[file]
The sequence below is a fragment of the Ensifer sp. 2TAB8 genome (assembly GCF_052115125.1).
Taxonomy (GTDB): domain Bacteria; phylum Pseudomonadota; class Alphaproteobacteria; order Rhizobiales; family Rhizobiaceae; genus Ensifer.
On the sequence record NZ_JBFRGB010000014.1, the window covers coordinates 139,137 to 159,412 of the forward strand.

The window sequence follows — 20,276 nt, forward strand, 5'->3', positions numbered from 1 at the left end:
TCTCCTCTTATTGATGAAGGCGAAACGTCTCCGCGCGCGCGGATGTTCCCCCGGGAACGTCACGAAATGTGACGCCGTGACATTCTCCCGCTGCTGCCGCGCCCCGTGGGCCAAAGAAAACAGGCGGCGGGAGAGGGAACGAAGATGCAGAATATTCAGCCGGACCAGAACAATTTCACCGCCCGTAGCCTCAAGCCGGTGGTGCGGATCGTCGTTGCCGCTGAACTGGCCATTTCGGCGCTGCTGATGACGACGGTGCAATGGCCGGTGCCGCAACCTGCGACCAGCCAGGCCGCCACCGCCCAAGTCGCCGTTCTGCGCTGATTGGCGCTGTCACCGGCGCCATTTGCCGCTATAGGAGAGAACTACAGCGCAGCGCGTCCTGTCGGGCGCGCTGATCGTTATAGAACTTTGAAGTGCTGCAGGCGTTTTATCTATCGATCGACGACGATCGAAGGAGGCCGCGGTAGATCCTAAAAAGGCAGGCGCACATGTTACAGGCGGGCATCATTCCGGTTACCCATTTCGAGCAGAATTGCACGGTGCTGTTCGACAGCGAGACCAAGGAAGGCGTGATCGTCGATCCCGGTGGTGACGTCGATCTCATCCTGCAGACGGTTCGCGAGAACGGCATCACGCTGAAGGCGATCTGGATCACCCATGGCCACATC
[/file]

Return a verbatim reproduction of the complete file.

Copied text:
The sequence below is a fragment of the Ensifer sp. 2TAB8 genome (assembly GCF_052115125.1).
Taxonomy (GTDB): domain Bacteria; phylum Pseudomonadota; class Alphaproteobacteria; order Rhizobiales; family Rhizobiaceae; genus Ensifer.
On the sequence record NZ_JBFRGB010000014.1, the window covers coordinates 139,137 to 159,412 of the forward strand.

The window sequence follows — 20,276 nt, forward strand, 5'->3', positions numbered from 1 at the left end:
TCTCCTCTTATTGATGAAGGCGAAACGTCTCCGCGCGCGCGGATGTTCCCCCGGGAACGTCACGAAATGTGACGCCGTGACATTCTCCCGCTGCTGCCGCGCCCCGTGGGCCAAAGAAAACAGGCGGCGGGAGAGGGAACGAAGATGCAGAATATTCAGCCGGACCAGAACAATTTCACCGCCCGTAGCCTCAAGCCGGTGGTGCGGATCGTCGTTGCCGCTGAACTGGCCATTTCGGCGCTGCTGATGACGACGGTGCAATGGCCGGTGCCGCAACCTGCGACCAGCCAGGCCGCCACCGCCCAAGTCGCCGTTCTGCGCTGATTGGCGCTGTCACCGGCGCCATTTGCCGCTATAGGAGAGAACTACAGCGCAGCGCGTCCTGTCGGGCGCGCTGATCGTTATAGAACTTTGAAGTGCTGCAGGCGTTTTATCTATCGATCGACGACGATCGAAGGAGGCCGCGGTAGATCCTAAAAAGGCAGGCGCACATGTTACAGGCGGGCATCATTCCGGTTACCCATTTCGAGCAGAATTGCACGGTGCTGTTCGACAGCGAGACCAAGGAAGGCGTGATCGTCGATCCCGGTGGTGACGTCGATCTCATCCTGCAGACGGTTCGCGAGAACGGCATCACGCTGAAGGCGATCTGGATCACCCATGGCCACATC